Performance Evaluation Pt 3
Performance Evaluation: Tenure — Ain’t it Awful! Part 2 of a 3 part Newsletter Series
Documenting Growth and Success
By Mary Jo McGrath, Attorney at Law
CEO, McGrath Training Systems
Part Three of a Three Part Series
In Parts 1 and 2 of this series, we exposed the scandal of inflated evaluations that fail to address problem performance. We explained that a constructive communication method must be implemented in order for administrators to fulfill their supervisory responsibility (which is distinct from the progressive discipline process). In this Part 3, we will detail how supervisory records of growth and success vary from documentation necessary for disciplinary correction and/or dismissal.
Imagine this scene happening in your school district:
Principal Marie Brown does a drop-in visit of a kindergarten classroom being taught by Suzie, a veteran teacher, and quietly observes what’s going on. Later that day, she asks Suzie to stop by her office. After chatting with the teacher for a few minutes, Principal Brown hands her a memo that summarizes their discussion. It reads:
“Today I visited the morning kindergarten class as you read a story to your students. The storytelling was animated and engaging; the children appeared to be focused and enthralled. Your classroom decorations included some of the imagery from the story and were visually stimulating. Your enthusiasm for teaching and your dedication to providing an exciting environment for learning is apparent and greatly appreciated. Keep up the great work!”
After the teacher picks her jaw up off the floor, she leaves the principal’s office with a look of confusion on her face. “What just happened here?” she wonders. “I just received something in writing from my principal about my work, and it’s good news? And it’s not even evaluation time!”
Pleased and Confused
What would happen in your school if you suddenly started providing detailed constructive communication, verbally and in writing, to employees when they deserve recognition? They’d undoubtedly be pleased and confused, given that most teachers have not received anything in writing complimenting their work, other than through the evaluation process once every so many years. Respect for your professionalism would increase tremendously.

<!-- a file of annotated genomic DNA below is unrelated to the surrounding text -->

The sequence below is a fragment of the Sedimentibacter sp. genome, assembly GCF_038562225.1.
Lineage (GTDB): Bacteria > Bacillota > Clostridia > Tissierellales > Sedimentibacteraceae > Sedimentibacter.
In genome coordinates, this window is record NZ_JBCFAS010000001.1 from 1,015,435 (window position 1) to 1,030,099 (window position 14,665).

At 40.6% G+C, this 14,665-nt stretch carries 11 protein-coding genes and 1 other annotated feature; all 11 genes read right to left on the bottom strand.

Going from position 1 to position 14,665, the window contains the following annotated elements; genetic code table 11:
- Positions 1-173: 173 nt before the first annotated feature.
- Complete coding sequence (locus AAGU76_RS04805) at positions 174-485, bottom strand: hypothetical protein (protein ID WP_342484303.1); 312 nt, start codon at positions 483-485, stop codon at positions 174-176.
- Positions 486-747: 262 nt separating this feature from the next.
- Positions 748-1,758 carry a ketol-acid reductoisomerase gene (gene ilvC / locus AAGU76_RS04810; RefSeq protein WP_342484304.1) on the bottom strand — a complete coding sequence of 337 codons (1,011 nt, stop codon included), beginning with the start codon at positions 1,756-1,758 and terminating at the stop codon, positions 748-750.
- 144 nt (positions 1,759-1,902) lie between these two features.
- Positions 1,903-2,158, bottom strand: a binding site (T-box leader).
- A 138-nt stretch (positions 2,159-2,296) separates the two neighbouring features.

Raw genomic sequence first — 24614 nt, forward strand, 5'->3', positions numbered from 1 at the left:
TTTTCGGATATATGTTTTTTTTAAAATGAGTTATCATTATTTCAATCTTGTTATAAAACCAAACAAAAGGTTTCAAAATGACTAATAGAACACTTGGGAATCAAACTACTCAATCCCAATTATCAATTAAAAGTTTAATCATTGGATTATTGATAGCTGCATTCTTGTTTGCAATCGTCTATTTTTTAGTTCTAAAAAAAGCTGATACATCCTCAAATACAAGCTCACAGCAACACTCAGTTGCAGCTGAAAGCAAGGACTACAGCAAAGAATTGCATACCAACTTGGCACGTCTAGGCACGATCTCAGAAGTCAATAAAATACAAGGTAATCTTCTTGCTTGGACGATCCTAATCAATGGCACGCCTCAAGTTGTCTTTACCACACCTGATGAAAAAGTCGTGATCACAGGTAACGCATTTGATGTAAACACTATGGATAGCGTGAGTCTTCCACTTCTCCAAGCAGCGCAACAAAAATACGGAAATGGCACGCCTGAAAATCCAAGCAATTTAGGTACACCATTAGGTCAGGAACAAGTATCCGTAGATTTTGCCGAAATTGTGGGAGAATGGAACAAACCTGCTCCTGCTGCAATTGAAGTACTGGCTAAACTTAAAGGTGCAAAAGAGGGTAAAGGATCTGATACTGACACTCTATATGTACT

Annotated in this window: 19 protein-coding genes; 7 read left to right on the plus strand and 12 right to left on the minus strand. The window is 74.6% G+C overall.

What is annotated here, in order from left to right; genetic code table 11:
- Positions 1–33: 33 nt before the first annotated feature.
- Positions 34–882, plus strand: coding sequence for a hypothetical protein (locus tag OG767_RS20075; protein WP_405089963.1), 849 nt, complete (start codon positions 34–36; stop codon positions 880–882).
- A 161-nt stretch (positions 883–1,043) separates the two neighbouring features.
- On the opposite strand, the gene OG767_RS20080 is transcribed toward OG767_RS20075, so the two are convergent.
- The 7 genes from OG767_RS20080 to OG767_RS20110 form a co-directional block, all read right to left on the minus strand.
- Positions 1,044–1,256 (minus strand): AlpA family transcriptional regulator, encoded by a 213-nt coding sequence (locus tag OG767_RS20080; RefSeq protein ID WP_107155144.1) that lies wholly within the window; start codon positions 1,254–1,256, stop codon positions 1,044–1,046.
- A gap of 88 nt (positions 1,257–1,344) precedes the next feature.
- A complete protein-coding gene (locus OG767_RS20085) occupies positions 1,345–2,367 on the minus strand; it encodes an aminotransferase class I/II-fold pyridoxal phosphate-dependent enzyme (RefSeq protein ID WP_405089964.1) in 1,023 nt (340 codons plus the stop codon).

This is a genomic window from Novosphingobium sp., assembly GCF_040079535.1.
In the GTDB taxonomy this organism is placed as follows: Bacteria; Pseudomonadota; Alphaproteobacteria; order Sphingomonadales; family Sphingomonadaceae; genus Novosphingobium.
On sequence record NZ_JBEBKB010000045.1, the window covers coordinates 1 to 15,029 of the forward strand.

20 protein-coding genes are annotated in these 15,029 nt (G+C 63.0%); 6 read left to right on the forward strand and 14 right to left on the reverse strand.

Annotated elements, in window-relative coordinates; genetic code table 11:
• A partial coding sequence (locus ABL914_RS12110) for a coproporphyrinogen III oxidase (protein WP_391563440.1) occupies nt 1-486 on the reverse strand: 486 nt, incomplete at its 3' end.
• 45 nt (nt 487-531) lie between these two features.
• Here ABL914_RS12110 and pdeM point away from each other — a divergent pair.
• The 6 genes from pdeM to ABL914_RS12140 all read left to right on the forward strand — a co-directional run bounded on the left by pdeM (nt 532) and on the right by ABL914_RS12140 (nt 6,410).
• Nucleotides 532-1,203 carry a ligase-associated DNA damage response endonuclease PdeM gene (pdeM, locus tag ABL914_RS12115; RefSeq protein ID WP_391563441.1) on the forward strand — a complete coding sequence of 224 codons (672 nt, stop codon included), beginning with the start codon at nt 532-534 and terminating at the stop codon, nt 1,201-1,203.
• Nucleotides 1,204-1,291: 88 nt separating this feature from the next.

In the education environment, communication about performance—especially written communication—is usually reserved for “bad things,” or for formal observations and summative evaluations. Except to address the worst transgressions, employees rarely receive any written communication about their successes, or even minor shortcomings for that matter. When written communication does come it is automatically thought to be disciplinary in nature, yet nothing is further from the truth.
Records of employee growth are distinct in tone and content from records of discipline, even when they are in writing. Records of growth document discussions and agreements between a supervisor and employee as they work together toward enhancing the employee’s skills and value to the district.
Following the McGrath FICA communication method embodied in the SUCCEED with Communication, Supervision, Evaluation and Leadership program, these records include:
- Determining the Facts;
- Discussing any associated Impacts of those facts;
- Placing the identified facts and impacts in Context; and
- Weighing the Facts, Impact and Context to arrive at the next appropriate Action to help the employee grow.
Tone and Word Choice
Written records of employee growth use the principles of constructive communication feedback, which include:
- avoiding adjectives and opinions,
- keeping the tone professional and nonjudgmental,
- setting expectations clearly,
- determining measurable goals and timelines, and
- providing information in a timely fashion.
By documenting the positive contributions of employees, as well as creating records of employee growth, you are building trust and enhancing the integrity of your employee relationships. Employees will respect your supervisory skills as you address the performance issues that are apparent to everyone, but that go unchecked because of our natural fear of confrontation.
Consistent constructive communication will allow 99 percent of your “problem” employees to self-correct or self-select out of your district. When you have to go to the mat with the less than 3% percent that cannot or will not improve, you will have legally fit documentation to do battle before the tenure commission or in a court of law, if necessary.
Most importantly, your records of growth and success will provide that much needed boost to the majority of your effective employees who work selflessly on behalf of our students. You will be amazed at the enhancement of your employees’ job satisfaction and the culture and climate of the workplace when you take the time to acknowledge success in writing on a regular basis.
Effective Evaluations – An Oxymoron? The Mischief is in the Myth